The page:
Using the materials from our Number Target Practice activity last week, plus some masking tape, we did a little number hunt the other day.
This activity was really simple, but was great to reinforce the counting and number identification skills we've been working on. It also was an easy way to start introducing the concept of 1:1 correspondence.
1. Lay out paper plates with numbers on them. We did this one outside because the weather was gorgeous again.
2. Stick tape on each plate to correspond with the number written on the plate. For example, the #4 plate gets four pieces of tape on it.
3. Starting with whatever plate you'd like, have your child go on a hunt for objects to stick onto the tape. We started with zero and when my son would bring me an object, we'd look for the tape, and since there wasn't any, I'd remind him that zero means nothing... so then we'd move onto the next plate.
4. I encouraged my son to stick to one type of object per plate. We worked on expanding language and building new vocabulary words while he hunted for objects. We described each object, learned it's name, and tried to talk about it using a sentence.
5. As we put the objects onto the tape and made them stick to the plates, we said each number and counted how many objects we'd added.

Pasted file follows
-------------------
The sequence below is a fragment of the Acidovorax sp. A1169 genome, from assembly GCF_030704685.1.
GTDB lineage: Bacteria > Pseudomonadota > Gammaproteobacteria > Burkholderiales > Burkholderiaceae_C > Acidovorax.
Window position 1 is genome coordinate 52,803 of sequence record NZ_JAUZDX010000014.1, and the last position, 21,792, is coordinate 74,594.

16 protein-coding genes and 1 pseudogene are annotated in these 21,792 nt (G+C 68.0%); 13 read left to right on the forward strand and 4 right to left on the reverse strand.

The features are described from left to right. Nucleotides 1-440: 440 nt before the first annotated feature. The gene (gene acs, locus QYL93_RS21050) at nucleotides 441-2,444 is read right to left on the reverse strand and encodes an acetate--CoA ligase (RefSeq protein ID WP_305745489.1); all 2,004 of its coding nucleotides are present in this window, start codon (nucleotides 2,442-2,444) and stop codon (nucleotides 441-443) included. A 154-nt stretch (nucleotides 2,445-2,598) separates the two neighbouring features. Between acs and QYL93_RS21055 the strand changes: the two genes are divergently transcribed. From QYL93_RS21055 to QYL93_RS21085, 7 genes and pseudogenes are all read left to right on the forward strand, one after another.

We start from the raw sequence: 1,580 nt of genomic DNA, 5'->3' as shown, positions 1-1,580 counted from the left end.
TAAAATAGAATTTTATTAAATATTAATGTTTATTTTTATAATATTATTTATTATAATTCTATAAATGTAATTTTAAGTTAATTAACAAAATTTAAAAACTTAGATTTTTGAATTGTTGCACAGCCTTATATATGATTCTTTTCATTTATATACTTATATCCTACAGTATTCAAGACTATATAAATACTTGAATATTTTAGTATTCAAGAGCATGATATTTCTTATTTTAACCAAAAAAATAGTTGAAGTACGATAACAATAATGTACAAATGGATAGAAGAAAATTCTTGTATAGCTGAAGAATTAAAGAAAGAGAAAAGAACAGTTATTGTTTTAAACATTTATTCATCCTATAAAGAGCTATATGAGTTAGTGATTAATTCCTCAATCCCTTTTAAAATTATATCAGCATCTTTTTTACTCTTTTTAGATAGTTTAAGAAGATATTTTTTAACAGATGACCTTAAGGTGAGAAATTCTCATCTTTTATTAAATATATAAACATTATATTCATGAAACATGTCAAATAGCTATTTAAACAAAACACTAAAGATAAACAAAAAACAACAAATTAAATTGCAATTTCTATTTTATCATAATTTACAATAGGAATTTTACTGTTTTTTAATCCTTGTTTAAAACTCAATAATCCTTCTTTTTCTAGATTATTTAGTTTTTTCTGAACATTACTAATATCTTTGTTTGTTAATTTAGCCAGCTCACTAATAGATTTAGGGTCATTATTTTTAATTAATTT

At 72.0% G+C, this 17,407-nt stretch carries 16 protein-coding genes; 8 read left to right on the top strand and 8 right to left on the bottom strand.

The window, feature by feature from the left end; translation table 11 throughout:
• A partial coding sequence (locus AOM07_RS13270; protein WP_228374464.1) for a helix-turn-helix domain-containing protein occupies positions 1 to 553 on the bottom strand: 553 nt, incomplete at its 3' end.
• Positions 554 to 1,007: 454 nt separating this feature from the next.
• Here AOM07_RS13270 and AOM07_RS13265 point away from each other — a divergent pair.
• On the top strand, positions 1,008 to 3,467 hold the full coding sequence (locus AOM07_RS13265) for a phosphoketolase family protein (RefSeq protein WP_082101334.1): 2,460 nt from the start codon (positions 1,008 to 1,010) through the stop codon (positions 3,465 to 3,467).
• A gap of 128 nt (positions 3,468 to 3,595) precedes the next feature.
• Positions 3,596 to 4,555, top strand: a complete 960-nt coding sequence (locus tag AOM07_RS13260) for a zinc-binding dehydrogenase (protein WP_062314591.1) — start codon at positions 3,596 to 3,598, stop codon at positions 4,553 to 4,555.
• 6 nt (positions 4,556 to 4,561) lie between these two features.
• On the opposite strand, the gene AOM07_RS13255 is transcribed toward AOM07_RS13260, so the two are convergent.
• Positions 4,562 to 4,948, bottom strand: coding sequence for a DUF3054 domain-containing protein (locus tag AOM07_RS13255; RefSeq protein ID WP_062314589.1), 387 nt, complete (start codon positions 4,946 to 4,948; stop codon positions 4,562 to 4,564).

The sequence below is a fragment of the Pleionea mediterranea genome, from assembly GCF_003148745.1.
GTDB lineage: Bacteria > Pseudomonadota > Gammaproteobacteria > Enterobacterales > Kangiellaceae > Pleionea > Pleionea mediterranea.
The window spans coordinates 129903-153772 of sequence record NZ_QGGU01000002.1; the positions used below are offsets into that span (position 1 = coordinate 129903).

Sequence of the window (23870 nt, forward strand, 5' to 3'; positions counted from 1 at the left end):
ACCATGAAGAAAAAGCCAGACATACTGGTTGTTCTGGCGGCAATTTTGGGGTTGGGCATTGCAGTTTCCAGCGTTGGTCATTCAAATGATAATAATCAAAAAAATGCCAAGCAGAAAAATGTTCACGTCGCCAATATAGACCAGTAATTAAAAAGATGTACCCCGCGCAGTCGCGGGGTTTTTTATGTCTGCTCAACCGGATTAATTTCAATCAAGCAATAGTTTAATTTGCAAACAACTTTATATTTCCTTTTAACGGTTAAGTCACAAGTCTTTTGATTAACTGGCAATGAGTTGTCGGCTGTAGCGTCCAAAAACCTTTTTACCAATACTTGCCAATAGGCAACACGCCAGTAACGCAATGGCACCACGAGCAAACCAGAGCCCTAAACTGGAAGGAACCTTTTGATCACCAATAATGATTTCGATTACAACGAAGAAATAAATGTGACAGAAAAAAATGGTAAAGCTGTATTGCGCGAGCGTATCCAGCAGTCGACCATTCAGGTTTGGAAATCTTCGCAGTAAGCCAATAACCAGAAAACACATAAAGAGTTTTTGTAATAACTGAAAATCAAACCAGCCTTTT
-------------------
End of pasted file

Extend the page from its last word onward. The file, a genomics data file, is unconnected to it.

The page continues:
I was impressed with how focused my little guy was during this activity and how quickly he filled the pieces of tape. We only focused on numbers 0-5, since those are the ones we are working on right now. I can already tell that these activities are helping with his number recognition and counting skills, because he has been singing counting songs more this week and recognizing numbers in books and in his environment as we have been traveling. At the airport this week I even had him try and find our gate number and he was able to.
Another numbers activity that we will probably be trying this week are Make and Count Lady bugs from No Time for Flashcards. I'll let you know how it goes. They look really cute and my little guy loves lady bugs. I also love the suggestions of how to make the lady bugs into math equations and use them with older kids.